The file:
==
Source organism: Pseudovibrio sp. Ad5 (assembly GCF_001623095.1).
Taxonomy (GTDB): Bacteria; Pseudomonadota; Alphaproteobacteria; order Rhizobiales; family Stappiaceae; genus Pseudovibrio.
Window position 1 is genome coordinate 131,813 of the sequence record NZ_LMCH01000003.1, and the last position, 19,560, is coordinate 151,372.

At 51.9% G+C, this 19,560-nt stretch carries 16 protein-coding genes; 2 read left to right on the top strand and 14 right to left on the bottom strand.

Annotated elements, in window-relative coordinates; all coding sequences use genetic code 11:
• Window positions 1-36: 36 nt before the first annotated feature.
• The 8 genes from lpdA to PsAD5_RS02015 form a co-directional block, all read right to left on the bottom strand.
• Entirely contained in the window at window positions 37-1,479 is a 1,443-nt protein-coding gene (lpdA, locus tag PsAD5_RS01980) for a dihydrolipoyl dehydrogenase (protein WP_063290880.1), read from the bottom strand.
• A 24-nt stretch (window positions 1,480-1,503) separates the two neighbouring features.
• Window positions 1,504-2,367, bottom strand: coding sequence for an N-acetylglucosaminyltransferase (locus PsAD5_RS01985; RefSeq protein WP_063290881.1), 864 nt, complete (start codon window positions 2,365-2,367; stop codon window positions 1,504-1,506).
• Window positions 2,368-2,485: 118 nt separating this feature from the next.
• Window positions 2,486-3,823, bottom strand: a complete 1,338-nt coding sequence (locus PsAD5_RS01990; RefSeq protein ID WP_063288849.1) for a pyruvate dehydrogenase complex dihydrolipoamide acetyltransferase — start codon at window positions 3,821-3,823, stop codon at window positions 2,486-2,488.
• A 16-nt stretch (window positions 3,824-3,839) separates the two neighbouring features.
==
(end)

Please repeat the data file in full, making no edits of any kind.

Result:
Source organism: Pseudovibrio sp. Ad5 (assembly GCF_001623095.1).
Taxonomy (GTDB): Bacteria; Pseudomonadota; Alphaproteobacteria; order Rhizobiales; family Stappiaceae; genus Pseudovibrio.
Window position 1 is genome coordinate 131,813 of the sequence record NZ_LMCH01000003.1, and the last position, 19,560, is coordinate 151,372.

At 51.9% G+C, this 19,560-nt stretch carries 16 protein-coding genes; 2 read left to right on the top strand and 14 right to left on the bottom strand.

Annotated elements, in window-relative coordinates; all coding sequences use genetic code 11:
• Window positions 1-36: 36 nt before the first annotated feature.
• The 8 genes from lpdA to PsAD5_RS02015 form a co-directional block, all read right to left on the bottom strand.
• Entirely contained in the window at window positions 37-1,479 is a 1,443-nt protein-coding gene (lpdA, locus tag PsAD5_RS01980) for a dihydrolipoyl dehydrogenase (protein WP_063290880.1), read from the bottom strand.
• A 24-nt stretch (window positions 1,480-1,503) separates the two neighbouring features.
• Window positions 1,504-2,367, bottom strand: coding sequence for an N-acetylglucosaminyltransferase (locus PsAD5_RS01985; RefSeq protein WP_063290881.1), 864 nt, complete (start codon window positions 2,365-2,367; stop codon window positions 1,504-1,506).
• Window positions 2,368-2,485: 118 nt separating this feature from the next.
• Window positions 2,486-3,823, bottom strand: a complete 1,338-nt coding sequence (locus PsAD5_RS01990; RefSeq protein ID WP_063288849.1) for a pyruvate dehydrogenase complex dihydrolipoamide acetyltransferase — start codon at window positions 3,821-3,823, stop codon at window positions 2,486-2,488.
• A 16-nt stretch (window positions 3,824-3,839) separates the two neighbouring features.